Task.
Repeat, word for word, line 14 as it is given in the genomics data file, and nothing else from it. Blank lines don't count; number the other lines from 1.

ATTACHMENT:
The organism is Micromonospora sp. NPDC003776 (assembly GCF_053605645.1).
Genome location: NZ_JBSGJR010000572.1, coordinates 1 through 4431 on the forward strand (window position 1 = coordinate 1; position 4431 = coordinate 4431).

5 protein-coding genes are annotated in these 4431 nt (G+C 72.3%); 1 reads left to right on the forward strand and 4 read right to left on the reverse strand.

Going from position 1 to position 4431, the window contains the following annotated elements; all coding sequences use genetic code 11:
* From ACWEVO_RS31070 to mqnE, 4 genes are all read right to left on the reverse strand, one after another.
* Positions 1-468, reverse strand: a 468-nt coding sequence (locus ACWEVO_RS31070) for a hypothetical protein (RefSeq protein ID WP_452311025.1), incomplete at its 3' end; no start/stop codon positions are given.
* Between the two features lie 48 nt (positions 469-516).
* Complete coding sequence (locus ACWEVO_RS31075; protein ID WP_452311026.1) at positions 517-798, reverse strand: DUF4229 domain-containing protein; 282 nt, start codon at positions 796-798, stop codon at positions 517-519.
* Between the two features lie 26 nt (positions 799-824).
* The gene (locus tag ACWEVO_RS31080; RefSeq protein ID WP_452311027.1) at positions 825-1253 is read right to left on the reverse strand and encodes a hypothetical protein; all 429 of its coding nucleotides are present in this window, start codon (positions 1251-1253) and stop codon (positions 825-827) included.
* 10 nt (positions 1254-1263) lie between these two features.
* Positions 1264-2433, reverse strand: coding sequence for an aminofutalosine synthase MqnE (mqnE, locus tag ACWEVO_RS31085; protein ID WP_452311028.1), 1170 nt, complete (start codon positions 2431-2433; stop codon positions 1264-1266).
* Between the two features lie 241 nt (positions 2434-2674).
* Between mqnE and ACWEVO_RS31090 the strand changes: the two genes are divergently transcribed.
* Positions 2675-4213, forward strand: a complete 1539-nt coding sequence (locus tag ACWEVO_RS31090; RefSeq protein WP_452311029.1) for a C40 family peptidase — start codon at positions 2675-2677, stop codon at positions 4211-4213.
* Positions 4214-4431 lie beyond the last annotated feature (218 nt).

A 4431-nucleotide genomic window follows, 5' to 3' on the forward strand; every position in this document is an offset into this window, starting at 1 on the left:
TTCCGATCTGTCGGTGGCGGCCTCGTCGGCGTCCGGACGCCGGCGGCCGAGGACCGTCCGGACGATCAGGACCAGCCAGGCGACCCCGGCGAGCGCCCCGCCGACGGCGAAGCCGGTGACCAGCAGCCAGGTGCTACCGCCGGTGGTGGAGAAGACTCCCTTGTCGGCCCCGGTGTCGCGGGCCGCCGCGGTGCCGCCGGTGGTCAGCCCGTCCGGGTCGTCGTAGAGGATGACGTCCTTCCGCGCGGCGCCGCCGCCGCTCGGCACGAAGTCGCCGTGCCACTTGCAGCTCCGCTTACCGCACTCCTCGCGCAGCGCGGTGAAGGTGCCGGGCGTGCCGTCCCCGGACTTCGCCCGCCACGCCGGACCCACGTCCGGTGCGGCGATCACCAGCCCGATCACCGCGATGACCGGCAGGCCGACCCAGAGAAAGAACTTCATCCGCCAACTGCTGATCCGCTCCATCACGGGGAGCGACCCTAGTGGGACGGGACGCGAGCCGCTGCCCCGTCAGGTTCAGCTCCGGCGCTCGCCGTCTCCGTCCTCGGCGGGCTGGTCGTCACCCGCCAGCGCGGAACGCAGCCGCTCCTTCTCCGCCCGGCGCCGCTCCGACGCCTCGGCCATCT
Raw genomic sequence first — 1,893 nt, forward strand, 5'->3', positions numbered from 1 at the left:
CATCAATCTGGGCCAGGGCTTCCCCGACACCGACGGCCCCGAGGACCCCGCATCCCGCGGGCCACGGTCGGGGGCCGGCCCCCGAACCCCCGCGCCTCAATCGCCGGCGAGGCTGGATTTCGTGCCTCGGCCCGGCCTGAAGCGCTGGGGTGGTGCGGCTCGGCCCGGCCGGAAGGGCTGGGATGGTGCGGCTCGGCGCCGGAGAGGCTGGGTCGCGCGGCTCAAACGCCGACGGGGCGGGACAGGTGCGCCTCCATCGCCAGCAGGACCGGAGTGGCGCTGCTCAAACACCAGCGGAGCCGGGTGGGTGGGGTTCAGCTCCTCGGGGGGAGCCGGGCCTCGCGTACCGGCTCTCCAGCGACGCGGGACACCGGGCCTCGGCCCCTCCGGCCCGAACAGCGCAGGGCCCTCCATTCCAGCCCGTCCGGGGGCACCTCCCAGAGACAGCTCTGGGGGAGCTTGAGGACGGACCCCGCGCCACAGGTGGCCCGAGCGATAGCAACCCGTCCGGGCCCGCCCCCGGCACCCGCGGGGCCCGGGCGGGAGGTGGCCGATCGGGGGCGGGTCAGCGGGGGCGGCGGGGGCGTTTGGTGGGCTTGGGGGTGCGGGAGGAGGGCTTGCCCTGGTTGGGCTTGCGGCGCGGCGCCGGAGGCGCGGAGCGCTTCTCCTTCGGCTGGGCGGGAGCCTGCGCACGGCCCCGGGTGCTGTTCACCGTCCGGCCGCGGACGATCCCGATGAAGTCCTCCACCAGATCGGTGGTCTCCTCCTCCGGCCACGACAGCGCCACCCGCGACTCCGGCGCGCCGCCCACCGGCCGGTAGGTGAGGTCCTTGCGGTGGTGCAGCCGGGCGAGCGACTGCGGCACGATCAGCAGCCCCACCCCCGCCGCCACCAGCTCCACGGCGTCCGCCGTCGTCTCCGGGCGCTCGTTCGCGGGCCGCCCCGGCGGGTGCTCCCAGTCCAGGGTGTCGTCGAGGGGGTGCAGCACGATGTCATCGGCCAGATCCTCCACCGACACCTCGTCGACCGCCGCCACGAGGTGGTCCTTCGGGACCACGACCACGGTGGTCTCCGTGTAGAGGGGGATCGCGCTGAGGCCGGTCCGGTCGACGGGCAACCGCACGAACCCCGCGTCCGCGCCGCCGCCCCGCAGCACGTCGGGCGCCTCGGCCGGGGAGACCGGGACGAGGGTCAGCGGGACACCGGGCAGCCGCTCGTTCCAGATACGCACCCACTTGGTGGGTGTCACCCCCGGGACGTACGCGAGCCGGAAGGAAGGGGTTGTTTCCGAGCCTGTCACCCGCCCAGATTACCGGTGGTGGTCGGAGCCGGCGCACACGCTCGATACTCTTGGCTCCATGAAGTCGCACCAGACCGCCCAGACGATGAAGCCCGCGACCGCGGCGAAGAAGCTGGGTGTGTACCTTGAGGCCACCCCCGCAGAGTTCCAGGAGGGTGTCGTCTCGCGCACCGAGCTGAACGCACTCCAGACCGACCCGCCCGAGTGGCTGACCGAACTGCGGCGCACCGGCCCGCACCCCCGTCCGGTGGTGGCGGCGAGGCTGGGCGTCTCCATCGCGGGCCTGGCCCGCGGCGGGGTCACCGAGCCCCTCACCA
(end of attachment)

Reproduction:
* Between mqnE and ACWEVO_RS31090 the strand changes: the two genes are divergently transcribed.